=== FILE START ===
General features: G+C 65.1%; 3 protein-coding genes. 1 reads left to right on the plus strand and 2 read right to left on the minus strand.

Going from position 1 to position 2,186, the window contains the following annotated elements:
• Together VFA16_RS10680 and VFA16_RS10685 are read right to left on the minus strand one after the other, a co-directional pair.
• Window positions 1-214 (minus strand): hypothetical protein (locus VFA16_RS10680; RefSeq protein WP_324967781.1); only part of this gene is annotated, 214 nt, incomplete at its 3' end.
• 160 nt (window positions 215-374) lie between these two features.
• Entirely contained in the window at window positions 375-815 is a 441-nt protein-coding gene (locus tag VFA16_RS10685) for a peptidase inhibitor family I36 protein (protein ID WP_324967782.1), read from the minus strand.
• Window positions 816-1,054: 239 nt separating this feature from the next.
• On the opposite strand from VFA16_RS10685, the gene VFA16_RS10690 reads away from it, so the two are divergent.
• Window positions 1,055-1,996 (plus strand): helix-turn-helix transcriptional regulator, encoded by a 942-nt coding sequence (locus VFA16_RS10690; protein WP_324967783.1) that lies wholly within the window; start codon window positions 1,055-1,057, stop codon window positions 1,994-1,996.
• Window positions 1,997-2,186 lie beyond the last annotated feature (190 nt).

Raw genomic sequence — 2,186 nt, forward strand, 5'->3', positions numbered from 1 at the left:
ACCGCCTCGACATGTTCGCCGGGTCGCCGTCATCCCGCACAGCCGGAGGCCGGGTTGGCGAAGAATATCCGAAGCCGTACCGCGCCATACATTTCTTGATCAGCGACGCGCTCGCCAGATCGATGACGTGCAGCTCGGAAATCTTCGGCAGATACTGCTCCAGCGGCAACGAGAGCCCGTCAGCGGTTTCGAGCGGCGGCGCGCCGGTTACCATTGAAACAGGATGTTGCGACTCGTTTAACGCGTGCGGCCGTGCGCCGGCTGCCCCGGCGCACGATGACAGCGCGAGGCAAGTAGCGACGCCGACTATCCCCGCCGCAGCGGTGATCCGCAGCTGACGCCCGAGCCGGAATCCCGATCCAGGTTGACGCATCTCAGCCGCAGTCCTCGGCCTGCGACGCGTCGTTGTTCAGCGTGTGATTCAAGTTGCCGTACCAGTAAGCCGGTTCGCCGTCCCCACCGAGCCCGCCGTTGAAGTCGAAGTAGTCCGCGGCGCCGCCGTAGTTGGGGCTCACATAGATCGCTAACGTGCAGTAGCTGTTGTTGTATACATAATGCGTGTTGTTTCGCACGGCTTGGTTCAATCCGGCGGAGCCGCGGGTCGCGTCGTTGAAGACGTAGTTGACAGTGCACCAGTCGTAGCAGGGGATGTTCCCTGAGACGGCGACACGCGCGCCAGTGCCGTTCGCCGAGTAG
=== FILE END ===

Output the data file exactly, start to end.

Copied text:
General features: G+C 65.1%; 3 protein-coding genes. 1 reads left to right on the plus strand and 2 read right to left on the minus strand.

Going from position 1 to position 2,186, the window contains the following annotated elements:
• Together VFA16_RS10680 and VFA16_RS10685 are read right to left on the minus strand one after the other, a co-directional pair.
• Window positions 1-214 (minus strand): hypothetical protein (locus VFA16_RS10680; RefSeq protein WP_324967781.1); only part of this gene is annotated, 214 nt, incomplete at its 3' end.
• 160 nt (window positions 215-374) lie between these two features.
• Entirely contained in the window at window positions 375-815 is a 441-nt protein-coding gene (locus tag VFA16_RS10685) for a peptidase inhibitor family I36 protein (protein ID WP_324967782.1), read from the minus strand.
• Window positions 816-1,054: 239 nt separating this feature from the next.
• On the opposite strand from VFA16_RS10685, the gene VFA16_RS10690 reads away from it, so the two are divergent.
• Window positions 1,055-1,996 (plus strand): helix-turn-helix transcriptional regulator, encoded by a 942-nt coding sequence (locus VFA16_RS10690; protein WP_324967783.1) that lies wholly within the window; start codon window positions 1,055-1,057, stop codon window positions 1,994-1,996.
• Window positions 1,997-2,186 lie beyond the last annotated feature (190 nt).

Raw genomic sequence — 2,186 nt, forward strand, 5'->3', positions numbered from 1 at the left:
ACCGCCTCGACATGTTCGCCGGGTCGCCGTCATCCCGCACAGCCGGAGGCCGGGTTGGCGAAGAATATCCGAAGCCGTACCGCGCCATACATTTCTTGATCAGCGACGCGCTCGCCAGATCGATGACGTGCAGCTCGGAAATCTTCGGCAGATACTGCTCCAGCGGCAACGAGAGCCCGTCAGCGGTTTCGAGCGGCGGCGCGCCGGTTACCATTGAAACAGGATGTTGCGACTCGTTTAACGCGTGCGGCCGTGCGCCGGCTGCCCCGGCGCACGATGACAGCGCGAGGCAAGTAGCGACGCCGACTATCCCCGCCGCAGCGGTGATCCGCAGCTGACGCCCGAGCCGGAATCCCGATCCAGGTTGACGCATCTCAGCCGCAGTCCTCGGCCTGCGACGCGTCGTTGTTCAGCGTGTGATTCAAGTTGCCGTACCAGTAAGCCGGTTCGCCGTCCCCACCGAGCCCGCCGTTGAAGTCGAAGTAGTCCGCGGCGCCGCCGTAGTTGGGGCTCACATAGATCGCTAACGTGCAGTAGCTGTTGTTGTATACATAATGCGTGTTGTTTCGCACGGCTTGGTTCAATCCGGCGGAGCCGCGGGTCGCGTCGTTGAAGACGTAGTTGACAGTGCACCAGTCGTAGCAGGGGATGTTCCCTGAGACGGCGACACGCGCGCCAGTGCCGTTCGCCGAGTAG